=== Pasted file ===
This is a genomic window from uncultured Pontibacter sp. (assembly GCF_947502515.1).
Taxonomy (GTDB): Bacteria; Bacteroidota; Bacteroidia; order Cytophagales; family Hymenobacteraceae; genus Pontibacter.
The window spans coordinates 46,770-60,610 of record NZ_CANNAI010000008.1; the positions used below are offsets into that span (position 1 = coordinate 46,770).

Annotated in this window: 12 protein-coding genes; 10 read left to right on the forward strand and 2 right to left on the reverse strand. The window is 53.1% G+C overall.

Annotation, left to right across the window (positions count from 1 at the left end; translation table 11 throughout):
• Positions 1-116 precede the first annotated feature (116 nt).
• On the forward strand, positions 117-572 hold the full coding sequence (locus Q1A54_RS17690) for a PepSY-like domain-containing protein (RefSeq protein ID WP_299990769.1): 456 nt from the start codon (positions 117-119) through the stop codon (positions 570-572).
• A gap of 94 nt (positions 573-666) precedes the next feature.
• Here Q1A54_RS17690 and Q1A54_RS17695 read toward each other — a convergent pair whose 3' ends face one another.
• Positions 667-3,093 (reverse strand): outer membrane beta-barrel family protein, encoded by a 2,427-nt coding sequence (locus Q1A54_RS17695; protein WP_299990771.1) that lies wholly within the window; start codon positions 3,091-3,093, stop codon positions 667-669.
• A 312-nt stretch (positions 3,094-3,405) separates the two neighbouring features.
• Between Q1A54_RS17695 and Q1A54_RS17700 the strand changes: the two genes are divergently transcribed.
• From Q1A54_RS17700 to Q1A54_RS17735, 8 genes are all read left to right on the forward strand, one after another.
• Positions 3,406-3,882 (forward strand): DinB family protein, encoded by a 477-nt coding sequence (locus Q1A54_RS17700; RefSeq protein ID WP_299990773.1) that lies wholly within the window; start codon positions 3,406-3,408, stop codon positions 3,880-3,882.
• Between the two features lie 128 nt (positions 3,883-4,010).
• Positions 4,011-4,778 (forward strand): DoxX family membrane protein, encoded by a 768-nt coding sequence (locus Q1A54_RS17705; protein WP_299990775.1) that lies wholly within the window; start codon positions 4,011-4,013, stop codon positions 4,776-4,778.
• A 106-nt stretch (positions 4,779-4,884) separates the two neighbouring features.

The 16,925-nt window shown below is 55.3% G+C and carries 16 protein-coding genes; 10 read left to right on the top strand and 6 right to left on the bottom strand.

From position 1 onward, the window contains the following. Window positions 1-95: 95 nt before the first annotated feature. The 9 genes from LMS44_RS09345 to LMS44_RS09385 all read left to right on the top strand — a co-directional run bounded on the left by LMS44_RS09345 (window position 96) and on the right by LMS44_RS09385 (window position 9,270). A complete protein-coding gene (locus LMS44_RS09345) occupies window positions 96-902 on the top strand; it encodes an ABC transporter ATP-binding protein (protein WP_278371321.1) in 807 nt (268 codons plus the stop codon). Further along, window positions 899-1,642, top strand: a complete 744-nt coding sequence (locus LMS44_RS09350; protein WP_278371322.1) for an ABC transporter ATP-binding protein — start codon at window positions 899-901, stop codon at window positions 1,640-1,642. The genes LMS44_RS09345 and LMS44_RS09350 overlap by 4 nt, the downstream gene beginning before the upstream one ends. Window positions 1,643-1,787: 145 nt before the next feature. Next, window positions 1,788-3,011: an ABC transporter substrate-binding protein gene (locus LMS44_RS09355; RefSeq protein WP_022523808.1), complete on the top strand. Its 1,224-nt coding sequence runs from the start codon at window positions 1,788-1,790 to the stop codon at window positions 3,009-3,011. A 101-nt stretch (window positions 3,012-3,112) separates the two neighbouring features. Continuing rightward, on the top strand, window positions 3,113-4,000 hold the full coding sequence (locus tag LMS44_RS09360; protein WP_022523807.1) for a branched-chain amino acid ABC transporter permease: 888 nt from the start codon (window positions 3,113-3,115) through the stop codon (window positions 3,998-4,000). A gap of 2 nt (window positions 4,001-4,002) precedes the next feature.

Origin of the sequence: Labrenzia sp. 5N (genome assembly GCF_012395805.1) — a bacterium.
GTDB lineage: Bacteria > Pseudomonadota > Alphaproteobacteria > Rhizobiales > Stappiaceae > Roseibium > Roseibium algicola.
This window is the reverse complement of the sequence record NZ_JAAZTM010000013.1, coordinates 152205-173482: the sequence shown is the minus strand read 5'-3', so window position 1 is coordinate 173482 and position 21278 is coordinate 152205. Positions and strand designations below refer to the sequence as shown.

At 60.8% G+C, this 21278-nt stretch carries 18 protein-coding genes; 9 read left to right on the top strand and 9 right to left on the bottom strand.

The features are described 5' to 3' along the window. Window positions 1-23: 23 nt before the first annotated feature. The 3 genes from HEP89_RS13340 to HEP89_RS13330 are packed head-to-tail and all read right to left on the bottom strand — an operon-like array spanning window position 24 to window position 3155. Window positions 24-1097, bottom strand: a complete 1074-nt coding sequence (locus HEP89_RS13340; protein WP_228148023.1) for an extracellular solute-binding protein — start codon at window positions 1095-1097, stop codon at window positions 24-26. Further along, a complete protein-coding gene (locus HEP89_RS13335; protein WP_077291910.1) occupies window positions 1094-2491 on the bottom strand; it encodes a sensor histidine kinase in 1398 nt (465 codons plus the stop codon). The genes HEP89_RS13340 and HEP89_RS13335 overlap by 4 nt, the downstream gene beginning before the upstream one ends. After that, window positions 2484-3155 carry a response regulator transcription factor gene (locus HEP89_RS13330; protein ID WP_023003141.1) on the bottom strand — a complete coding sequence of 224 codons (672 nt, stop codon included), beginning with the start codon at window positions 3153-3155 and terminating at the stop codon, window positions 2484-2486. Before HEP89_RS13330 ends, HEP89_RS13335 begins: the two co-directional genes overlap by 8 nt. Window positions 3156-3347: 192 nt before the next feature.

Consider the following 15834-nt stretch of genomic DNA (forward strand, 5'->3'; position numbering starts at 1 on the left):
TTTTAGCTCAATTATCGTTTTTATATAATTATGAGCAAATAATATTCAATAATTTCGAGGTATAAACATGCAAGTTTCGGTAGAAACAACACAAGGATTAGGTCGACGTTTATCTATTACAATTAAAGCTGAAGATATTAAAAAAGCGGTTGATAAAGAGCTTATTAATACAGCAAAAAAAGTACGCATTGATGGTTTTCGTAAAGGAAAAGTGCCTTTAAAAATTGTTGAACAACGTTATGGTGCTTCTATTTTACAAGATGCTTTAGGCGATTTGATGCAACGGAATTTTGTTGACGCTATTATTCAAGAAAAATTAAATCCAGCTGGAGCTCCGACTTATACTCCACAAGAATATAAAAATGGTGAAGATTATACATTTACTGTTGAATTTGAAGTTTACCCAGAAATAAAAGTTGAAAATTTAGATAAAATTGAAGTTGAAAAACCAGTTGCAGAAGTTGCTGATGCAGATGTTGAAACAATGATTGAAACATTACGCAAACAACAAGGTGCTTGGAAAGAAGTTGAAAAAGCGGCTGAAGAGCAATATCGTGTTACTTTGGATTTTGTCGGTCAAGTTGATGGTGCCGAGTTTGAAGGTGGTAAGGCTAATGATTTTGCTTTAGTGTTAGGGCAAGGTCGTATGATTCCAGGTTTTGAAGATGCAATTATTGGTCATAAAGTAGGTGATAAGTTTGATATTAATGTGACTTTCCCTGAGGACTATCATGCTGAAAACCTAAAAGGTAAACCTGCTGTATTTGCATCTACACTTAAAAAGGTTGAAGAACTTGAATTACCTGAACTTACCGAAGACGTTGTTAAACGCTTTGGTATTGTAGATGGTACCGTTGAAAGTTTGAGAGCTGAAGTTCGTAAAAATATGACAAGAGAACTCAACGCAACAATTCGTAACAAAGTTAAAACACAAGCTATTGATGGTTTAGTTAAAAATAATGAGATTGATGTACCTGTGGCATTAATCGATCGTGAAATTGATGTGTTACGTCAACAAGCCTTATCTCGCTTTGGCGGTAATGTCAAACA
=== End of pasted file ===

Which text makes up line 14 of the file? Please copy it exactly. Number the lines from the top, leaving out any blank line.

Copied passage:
• Positions 3,406-3,882 (forward strand): DinB family protein, encoded by a 477-nt coding sequence (locus Q1A54_RS17700; RefSeq protein ID WP_299990773.1) that lies wholly within the window; start codon positions 3,406-3,408, stop codon positions 3,880-3,882.